Hillary Rodham Clinton will go to Miami, heart of the Cuban American opposition to any warming of the decades-old deep freeze in U.S.-Cuba relations, to call for lifting the stiff U.S. embargo on commercial dealings with the communist nation.

The Democratic front-runner will make her first campaign appearances in vote-rich Florida on Friday, including the Cuba policy speech at Miami's Florida International University. Her campaign announced the speech Wednesday and said she will expressly call on Congress to lift the embargo on trade, travel and other dealings with Cuba imposed by President John F. Kennedy more than 50 years ago.

The Republican-led Congress would have to vote to lift the embargo, something unlikely to happen ahead of the 2016 election. It might not happen quickly even if Democrats regain control of the Senate because of the strength of opposition among some powerful Republicans.

"Realizing that this issue inspires strong feelings on both sides, especially in South Florida, Clinton believes that this case is important to make at this time and place," a campaign official said.

The official requested anonymity to describe the decision-making surrounding the speech.

"Clinton will say that Republicans who remain opposed to lifting the embargo represent the politics of the past, and that changing our policy towards Cuba is a key element a forward-looking vision on U.S. foreign policy," the campaign official added.

Clinton will speak in the home state of Jeb Bush and Marco Rubio, both defenders of the embargo and both among the Republicans vying to oppose her if she is the Democratic nominee. Clinton and Bush will both address the National Urban League candidates' forum earlier Friday in nearby Fort Lauderdale.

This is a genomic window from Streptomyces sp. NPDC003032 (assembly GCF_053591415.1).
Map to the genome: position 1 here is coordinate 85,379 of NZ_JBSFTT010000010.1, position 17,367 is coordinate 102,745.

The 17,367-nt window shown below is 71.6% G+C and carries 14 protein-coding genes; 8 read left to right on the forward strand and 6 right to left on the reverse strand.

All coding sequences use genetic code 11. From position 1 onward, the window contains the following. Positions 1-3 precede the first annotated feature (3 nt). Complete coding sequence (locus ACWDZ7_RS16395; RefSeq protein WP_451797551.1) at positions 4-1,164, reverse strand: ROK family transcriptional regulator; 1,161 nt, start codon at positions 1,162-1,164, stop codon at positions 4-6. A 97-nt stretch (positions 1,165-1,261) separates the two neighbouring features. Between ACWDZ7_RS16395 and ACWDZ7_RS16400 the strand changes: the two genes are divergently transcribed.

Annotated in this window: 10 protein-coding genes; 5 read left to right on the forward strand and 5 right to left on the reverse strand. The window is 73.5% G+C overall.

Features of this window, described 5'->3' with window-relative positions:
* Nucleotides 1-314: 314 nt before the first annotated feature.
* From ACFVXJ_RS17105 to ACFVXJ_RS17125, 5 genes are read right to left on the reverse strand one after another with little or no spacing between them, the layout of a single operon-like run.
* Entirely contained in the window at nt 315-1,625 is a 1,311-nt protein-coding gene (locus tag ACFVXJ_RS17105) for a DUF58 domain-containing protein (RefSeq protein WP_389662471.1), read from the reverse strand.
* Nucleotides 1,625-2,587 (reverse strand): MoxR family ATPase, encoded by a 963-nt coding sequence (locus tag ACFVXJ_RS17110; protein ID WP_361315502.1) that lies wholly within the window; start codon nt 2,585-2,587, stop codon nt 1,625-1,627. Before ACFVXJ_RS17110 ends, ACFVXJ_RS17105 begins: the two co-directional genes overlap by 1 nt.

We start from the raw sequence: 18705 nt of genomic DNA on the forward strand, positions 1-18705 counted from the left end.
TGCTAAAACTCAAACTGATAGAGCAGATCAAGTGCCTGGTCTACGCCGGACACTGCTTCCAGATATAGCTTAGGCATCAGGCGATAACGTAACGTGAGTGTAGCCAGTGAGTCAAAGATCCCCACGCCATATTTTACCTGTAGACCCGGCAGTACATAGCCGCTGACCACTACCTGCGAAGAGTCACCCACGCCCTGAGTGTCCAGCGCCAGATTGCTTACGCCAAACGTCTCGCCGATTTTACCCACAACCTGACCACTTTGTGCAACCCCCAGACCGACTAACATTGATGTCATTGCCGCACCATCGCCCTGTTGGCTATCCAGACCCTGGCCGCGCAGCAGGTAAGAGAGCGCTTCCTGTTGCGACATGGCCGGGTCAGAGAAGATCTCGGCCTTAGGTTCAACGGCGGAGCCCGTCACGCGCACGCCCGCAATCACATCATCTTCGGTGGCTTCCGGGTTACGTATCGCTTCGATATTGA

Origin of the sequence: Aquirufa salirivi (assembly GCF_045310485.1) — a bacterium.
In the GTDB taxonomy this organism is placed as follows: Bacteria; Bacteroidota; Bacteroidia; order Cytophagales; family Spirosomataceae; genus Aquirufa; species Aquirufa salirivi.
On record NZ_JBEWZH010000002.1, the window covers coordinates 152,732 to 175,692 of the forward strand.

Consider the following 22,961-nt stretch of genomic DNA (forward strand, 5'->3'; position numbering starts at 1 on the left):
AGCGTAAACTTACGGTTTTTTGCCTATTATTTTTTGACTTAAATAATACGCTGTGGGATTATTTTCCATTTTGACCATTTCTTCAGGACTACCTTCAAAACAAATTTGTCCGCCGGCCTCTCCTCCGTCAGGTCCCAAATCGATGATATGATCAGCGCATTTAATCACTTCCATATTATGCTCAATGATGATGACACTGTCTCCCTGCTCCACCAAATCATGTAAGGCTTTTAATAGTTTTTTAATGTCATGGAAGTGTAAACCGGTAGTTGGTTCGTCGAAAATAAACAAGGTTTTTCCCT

Clinton has enthusiastically supported President Obama's outreach to Cuba over the past eight months, culminating in the reopening of embassies and full diplomatic relations this month. Obama has also called for lifting the embargo, saying it has not worked and gives the Castro regime an automatic excuse for the island country's economic woes.

Obama and Cuban President Raul Castro shook hands in April at a regional summit in Panama. It was the first meeting between a U.S. and Cuban head of state since the two countries broke ties in 1961.

As a presidential candidate in 2008, Clinton had poo-pooed Democratic rival Obama's proposal to reach out to Cuba as naive and premature. She would not commit to try to lift the embargo then. Now, she appears to agree completely that the embargo is shortsighted and unworkable.

Public sentiment may be moving the same way, but that does not mean the embargo is likely to be lifted soon. A Pew Research poll from January found 63 percent of Americans favored renewed diplomatic relations with Cuba, and that about two-thirds want the embargo lifted.

Former Rep. Joe Garcia, a Florida Cuban-American Democrat defeated in 2014, said the Clinton position embraces demographic changes and a shift in attitudes in both Cuba and the United States.

“This is about challenging the future,” Garcia said in an interview.

“Those who want to stay with the failed policies of the past are incapable of any compromise. They are running a religion, not a policy.”

Also Wednesday, Treasury Sec. Jack Lew defended the Obama administration’s efforts so far against some griping that the White House has not done enough to go around congressional opposition and make changes through executive action.

“By any measure the steps that we’ve taken are significant and dramatic changes of policy,” Lew said at a Christian Science Monitor breakfast with reporters.

“We will continue to look at other possible options, but we have, from easing travel to easing financial transactions and opening communications, opening diplomatic offices and embassies—an awful lot has changed in a short period of time.”

Karen DeYoung contributed to this report